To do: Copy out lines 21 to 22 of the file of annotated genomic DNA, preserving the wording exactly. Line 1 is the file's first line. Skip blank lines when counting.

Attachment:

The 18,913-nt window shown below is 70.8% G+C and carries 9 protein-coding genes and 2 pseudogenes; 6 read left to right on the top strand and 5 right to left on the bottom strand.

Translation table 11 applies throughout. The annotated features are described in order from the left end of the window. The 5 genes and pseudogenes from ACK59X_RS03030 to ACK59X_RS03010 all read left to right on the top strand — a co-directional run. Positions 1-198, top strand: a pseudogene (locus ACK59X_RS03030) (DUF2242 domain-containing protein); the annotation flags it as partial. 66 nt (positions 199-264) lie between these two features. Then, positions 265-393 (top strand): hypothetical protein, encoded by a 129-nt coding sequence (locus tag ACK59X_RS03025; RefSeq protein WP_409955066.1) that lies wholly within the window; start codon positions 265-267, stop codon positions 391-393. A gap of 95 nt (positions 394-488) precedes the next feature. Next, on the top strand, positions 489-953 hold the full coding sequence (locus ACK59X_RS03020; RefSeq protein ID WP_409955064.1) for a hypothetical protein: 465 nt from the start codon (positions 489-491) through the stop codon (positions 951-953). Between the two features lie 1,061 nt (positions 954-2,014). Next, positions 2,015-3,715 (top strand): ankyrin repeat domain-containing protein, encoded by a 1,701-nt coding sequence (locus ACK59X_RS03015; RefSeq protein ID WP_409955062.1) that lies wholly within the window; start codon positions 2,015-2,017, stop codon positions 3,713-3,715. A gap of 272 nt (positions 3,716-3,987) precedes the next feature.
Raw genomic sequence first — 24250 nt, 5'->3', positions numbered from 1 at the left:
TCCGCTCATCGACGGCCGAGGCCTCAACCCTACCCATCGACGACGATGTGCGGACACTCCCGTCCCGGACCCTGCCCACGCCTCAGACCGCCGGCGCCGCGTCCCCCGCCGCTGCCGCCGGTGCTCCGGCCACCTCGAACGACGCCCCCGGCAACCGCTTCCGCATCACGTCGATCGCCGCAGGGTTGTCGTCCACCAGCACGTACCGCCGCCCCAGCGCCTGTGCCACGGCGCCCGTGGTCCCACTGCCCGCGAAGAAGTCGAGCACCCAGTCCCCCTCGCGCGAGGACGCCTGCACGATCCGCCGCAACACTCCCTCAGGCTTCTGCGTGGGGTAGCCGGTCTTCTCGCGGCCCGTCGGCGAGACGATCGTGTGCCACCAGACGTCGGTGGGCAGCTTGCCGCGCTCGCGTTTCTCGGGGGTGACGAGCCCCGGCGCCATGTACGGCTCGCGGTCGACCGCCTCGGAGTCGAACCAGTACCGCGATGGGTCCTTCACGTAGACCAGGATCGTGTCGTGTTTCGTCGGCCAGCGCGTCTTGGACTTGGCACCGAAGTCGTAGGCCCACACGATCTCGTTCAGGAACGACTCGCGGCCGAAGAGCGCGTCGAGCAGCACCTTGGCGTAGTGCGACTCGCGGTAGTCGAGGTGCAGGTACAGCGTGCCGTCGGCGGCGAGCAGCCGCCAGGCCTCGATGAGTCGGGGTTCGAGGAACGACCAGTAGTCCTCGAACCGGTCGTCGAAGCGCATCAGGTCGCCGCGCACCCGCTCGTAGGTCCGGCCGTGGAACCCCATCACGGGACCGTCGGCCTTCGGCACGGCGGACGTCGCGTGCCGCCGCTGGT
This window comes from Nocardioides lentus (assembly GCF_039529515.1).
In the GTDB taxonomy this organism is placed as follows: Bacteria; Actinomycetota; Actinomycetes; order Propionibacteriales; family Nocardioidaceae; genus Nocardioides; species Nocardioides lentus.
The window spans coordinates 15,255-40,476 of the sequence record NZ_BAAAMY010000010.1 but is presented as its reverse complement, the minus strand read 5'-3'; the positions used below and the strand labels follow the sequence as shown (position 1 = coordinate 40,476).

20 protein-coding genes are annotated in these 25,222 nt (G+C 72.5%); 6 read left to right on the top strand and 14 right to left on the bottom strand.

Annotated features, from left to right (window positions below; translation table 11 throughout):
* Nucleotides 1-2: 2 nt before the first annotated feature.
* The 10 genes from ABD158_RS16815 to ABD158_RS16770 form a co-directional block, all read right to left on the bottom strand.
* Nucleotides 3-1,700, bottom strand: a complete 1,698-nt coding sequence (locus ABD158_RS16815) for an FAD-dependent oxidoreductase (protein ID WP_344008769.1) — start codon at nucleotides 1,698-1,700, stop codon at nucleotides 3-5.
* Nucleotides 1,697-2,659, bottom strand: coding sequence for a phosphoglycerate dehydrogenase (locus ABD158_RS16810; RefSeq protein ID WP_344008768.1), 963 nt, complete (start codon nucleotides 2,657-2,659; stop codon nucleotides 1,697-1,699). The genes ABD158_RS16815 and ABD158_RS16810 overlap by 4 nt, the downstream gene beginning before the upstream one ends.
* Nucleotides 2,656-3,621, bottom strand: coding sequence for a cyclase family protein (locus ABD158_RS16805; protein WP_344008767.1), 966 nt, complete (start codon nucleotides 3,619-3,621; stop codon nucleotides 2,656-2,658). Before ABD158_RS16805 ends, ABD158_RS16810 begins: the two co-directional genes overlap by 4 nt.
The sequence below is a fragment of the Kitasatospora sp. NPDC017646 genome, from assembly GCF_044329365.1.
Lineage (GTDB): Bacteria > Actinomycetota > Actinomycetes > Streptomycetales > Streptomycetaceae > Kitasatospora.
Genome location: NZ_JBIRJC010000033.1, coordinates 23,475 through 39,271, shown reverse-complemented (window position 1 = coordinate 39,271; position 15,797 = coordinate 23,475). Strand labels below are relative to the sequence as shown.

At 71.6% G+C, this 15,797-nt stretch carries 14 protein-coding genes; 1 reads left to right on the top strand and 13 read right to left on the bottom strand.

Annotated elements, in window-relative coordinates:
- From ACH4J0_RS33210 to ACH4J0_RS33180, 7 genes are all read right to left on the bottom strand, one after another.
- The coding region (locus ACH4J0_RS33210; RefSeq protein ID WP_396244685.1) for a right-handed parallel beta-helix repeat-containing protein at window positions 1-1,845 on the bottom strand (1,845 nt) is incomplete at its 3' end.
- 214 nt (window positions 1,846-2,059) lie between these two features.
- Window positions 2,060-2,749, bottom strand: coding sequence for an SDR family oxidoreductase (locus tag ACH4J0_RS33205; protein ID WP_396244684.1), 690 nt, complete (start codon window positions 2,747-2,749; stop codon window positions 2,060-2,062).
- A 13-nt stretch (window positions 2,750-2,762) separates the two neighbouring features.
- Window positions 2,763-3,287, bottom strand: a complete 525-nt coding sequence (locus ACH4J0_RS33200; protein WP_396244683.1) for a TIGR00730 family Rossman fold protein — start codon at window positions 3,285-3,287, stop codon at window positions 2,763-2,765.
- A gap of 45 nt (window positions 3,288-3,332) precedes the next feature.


- The coding region (locus ACH4J0_RS33210; RefSeq protein ID WP_396244685.1) for a right-handed parallel beta-helix repeat-containing protein at window positions 1-1,845 on the bottom strand (1,845 nt) is incomplete at its 3' end.
- 214 nt (window positions 1,846-2,059) lie between these two features.